Yeah, I sort of broke my own rules with this one – Keith Moon was in The Who with Roger Daltrey. But where Harrison's song was about being in the Beatles with Lennon, this track is about Moon being an insane madman. It's just about Moon being Moon. And the addition of a bunch of different drummers all having their own little drum solos at the end makes it so wonderful. The title track of my favourite Roger Daltrey solo album (which I will do a classic album review of one day), this is an awesome song. Interesting trivia: it was co-written by John Parr, of St Elmo's Fire title track fame. The drummers, though, make this more than just another tribute by a singer – this is a tribute by other drummers. Close to a perfect tribute to a dead friend by all involved.
'Elvis Is Everywhere' by Mojo Nixon and Skid Roper (1987)
Who is it about? Elvis Presley. Honestly.
Just a fun little song, really. It doesn't take itself too seriously, but it is still a tribute to Elvis Presley, recorded 10 years after his death. The concept is possibly sacrilegious – that Elvis is in everyone. Well, nearly everyone. "Michael J. Fox has no Elvis in him." It really does not take itself seriously, but it is still a tribute to an artist they actually enjoy. We don't have enough fun songs in the world.
'When Smokey Sings' by ABC (1987)
Who is it about? Smokey Robinson
ABC were known for the 1982 album The Lexicon Of Love and its string of charting hits. And then, according to the charts, they only made one comeback track – this one. That's unfair, but it's the way of popular music. However, this track is wonderful. Martin Fry still has that magical voice and the music is still that Northern soul sound ABC did so well. The song is about how hearing Smokey Robinson sing makes the world seem a better place. It is a song that is all but forgotten nowadays, but even Smokey himself said he liked the song and appreciated the compliment. That's high praise indeed.
'Sleeps With Angels' by Neil Young & Crazy Horse (1994)
Who is it about? Kurt Cobain
After hearing that Cobain quoted Young in his suicide note and was a huge fan of the old Canadian's work, Young felt he had to write this song in tribute to the dead youngster. Despite the bass-heavy sound, this song still mirrors the grunge for which Cobain was the leader… and which Young was recognised as the god-father. It is a little depressing, with its tone and lyrics of a guy struggling with his woman (was that Courtney Love, drugs or the music itself?), it is still a fitting tribute without being mawkish or worshipful.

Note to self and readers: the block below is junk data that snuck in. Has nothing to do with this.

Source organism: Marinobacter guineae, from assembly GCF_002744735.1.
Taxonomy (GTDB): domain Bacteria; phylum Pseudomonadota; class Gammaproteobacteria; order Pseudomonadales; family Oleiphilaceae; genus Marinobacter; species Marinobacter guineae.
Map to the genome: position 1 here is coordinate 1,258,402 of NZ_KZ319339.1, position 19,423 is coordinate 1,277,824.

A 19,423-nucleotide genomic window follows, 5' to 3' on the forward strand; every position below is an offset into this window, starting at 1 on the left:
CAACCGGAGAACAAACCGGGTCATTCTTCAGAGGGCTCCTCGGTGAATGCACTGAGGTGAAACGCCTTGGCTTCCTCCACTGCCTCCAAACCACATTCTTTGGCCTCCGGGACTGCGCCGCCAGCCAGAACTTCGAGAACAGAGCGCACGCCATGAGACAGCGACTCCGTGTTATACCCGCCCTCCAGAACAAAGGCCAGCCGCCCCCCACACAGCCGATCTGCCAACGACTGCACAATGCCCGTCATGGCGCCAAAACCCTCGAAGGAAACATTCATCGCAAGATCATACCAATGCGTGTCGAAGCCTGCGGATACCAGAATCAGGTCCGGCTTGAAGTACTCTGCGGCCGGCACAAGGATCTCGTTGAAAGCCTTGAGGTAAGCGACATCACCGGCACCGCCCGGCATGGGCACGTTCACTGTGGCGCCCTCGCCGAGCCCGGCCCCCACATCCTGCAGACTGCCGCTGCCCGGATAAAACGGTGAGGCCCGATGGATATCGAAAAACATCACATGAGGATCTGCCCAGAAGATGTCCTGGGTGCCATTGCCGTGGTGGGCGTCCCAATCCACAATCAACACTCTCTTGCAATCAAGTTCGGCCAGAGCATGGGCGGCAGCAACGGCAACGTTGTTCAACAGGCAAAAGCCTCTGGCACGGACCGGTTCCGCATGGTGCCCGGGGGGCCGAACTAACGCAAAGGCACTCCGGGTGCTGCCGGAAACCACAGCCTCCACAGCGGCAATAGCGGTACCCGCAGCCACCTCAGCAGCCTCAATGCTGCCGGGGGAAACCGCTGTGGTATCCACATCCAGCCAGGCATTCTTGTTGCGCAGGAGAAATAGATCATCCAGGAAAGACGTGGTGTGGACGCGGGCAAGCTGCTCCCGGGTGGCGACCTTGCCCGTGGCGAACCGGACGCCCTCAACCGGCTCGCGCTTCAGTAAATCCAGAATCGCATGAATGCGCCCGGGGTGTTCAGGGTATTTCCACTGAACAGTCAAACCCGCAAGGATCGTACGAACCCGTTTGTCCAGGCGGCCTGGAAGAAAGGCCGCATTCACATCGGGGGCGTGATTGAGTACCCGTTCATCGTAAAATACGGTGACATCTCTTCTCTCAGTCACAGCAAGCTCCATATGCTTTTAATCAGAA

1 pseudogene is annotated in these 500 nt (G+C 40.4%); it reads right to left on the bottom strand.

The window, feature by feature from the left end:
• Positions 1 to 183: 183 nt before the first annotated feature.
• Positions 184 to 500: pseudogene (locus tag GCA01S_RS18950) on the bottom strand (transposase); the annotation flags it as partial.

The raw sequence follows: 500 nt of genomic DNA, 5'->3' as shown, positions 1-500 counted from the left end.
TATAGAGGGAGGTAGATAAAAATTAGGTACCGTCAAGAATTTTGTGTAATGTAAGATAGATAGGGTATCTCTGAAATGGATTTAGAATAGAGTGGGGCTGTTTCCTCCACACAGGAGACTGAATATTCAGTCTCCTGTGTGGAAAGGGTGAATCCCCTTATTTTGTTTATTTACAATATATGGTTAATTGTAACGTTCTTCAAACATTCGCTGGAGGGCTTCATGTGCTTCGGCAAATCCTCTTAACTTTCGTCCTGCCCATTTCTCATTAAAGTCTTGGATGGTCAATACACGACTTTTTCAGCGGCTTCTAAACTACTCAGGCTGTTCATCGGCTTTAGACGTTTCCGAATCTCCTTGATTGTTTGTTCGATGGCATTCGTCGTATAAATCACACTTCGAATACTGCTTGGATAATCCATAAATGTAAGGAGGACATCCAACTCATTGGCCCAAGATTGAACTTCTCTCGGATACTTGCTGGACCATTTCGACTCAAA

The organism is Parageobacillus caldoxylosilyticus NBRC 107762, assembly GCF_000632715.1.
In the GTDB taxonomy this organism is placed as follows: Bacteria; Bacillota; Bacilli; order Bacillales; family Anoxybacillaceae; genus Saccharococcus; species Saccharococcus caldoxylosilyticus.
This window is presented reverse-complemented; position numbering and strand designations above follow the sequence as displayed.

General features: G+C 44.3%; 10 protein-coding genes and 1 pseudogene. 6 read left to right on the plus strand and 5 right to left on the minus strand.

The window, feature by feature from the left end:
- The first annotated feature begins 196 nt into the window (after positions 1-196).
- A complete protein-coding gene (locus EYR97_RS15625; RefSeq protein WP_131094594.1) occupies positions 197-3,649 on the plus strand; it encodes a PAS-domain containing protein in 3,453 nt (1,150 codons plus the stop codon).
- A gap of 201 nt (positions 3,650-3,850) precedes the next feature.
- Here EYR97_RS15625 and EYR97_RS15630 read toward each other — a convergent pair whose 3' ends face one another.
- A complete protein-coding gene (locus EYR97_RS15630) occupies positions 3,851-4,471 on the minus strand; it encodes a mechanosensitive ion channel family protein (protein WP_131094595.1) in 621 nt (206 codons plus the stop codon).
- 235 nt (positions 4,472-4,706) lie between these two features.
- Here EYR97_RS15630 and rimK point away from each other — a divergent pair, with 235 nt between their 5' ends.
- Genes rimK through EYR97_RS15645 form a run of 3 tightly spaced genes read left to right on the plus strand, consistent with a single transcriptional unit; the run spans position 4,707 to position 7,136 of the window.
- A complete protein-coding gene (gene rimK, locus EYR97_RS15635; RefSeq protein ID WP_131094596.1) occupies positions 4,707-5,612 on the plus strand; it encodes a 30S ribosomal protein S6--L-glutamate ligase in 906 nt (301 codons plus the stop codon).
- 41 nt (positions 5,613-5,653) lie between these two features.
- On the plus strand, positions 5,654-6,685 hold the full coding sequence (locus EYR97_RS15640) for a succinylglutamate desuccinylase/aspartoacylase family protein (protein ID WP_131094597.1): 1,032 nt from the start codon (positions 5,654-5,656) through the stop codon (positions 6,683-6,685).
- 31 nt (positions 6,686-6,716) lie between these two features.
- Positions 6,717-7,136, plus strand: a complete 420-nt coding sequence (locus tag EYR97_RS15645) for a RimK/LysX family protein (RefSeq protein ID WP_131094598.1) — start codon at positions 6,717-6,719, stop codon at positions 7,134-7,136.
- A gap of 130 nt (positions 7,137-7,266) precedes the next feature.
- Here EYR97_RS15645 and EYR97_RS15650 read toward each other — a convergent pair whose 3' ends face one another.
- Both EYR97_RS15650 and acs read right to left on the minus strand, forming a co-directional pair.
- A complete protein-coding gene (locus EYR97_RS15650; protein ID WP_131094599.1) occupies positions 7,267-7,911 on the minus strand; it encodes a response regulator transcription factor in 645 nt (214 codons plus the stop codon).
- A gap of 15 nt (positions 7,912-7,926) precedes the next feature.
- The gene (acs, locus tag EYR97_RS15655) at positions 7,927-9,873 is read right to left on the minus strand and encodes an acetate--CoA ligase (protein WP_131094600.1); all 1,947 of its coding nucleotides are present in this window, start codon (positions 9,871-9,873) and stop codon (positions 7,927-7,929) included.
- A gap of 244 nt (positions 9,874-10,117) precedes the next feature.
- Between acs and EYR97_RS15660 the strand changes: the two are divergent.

'The Ballad Of Tom Jones by Space and Cerys Matthews (1998)
Who is it about? Tom Jones (as if you couldn't guess)
This is a strange song lyrically, where the music of Tom Jones saved a relationship (actually, "You stopped us from killing each other…"). In that regard, it is such an odd song, but it is a really good song musically. I love this song. Cerys Matthews' (from Catatonia) voice fits so incredibly well. And what did Tom himself think of it? Well, he performed it live on TV with Space, so he clearly had no issues with the track. Good on him, I say. Awesome song.
'Do It With Madonna' by The Androids (2002)
Who is it about? Madonna
This song, it could be argued, breaks my rules. But where other female singers are mentioned, the main person this focuses on, and the chorus' main character, is Madonna, and the singer's lust for her. This is another fun song, sure, but it has really fallen by the wayside. When it was first released, it took me ages to find it. In Adelaide, I could not get it. Sanity records said they had it, but… nope. I had to ring a friend in Melbourne and she went and found it for me. At an independent record store. It was my friend who asked what was going on, and she discovered the retailers were afraid of stocking it because apparently (and allegedly) Madonna's record company was not happy. And yet – yet! – I have read an interview where Madonna said she was, "Flattered," by it. Record companies being morons, I guess. Still, I do like this song… in fact, I like this song better than 99% of Madonna's own songs.
'Moves Like Jagger' by Maroon 5 with Christina Aguilera (2011)
Who is it about? Mick Jagger
I feel guilty for liking this. I am so not a fan of Maroon 5. And this style of music is not the sort of music I normally listen to (yes, I have admitted to liking some Taylor Swift). But this song… I was teaching at the time and had fallen into running the school discos and this song had to be played because all the kids loved it. So maybe it was that exposure that did it to me. It is a bit of fun pop about a guy whose seduction technique involves mimicking Mick Jagger. Has he seen Mick Jagger and his chicken dance on stage, or the dad dancing in the 'Dancing In The Street' video with David Bowie? Oh well, whatever works. It is a totally infectious song. And what did Mick himself think of it? Like Madonna: "Flattering." Good on him.
Ten songs about musicians by other musicians. (Or twelve, if we count the comedy song and the honourable mention.) And, I reckon, all of them are positive in tone. When musicians like each other, it does make the world seem like a better place, especially when they put it out there for all to hear. I hope you also enjoyed these tracks.